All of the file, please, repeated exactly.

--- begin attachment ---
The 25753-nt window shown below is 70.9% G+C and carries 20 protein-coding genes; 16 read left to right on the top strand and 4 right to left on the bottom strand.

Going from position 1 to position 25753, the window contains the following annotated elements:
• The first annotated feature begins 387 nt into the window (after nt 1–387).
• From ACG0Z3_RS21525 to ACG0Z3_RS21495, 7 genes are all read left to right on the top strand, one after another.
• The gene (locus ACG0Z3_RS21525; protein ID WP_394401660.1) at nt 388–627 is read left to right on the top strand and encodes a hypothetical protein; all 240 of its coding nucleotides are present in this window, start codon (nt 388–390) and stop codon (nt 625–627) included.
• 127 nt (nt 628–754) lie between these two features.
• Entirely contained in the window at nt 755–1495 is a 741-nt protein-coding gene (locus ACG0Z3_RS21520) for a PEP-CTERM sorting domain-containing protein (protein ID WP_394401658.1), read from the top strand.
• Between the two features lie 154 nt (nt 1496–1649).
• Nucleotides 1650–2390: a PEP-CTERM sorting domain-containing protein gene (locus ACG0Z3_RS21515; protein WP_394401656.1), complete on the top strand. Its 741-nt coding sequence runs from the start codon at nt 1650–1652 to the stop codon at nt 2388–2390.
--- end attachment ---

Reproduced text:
The 25753-nt window shown below is 70.9% G+C and carries 20 protein-coding genes; 16 read left to right on the top strand and 4 right to left on the bottom strand.

Going from position 1 to position 25753, the window contains the following annotated elements:
• The first annotated feature begins 387 nt into the window (after nt 1–387).
• From ACG0Z3_RS21525 to ACG0Z3_RS21495, 7 genes are all read left to right on the top strand, one after another.
• The gene (locus ACG0Z3_RS21525; protein ID WP_394401660.1) at nt 388–627 is read left to right on the top strand and encodes a hypothetical protein; all 240 of its coding nucleotides are present in this window, start codon (nt 388–390) and stop codon (nt 625–627) included.
• 127 nt (nt 628–754) lie between these two features.
• Entirely contained in the window at nt 755–1495 is a 741-nt protein-coding gene (locus ACG0Z3_RS21520) for a PEP-CTERM sorting domain-containing protein (protein ID WP_394401658.1), read from the top strand.
• Between the two features lie 154 nt (nt 1496–1649).
• Nucleotides 1650–2390: a PEP-CTERM sorting domain-containing protein gene (locus ACG0Z3_RS21515; protein WP_394401656.1), complete on the top strand. Its 741-nt coding sequence runs from the start codon at nt 1650–1652 to the stop codon at nt 2388–2390.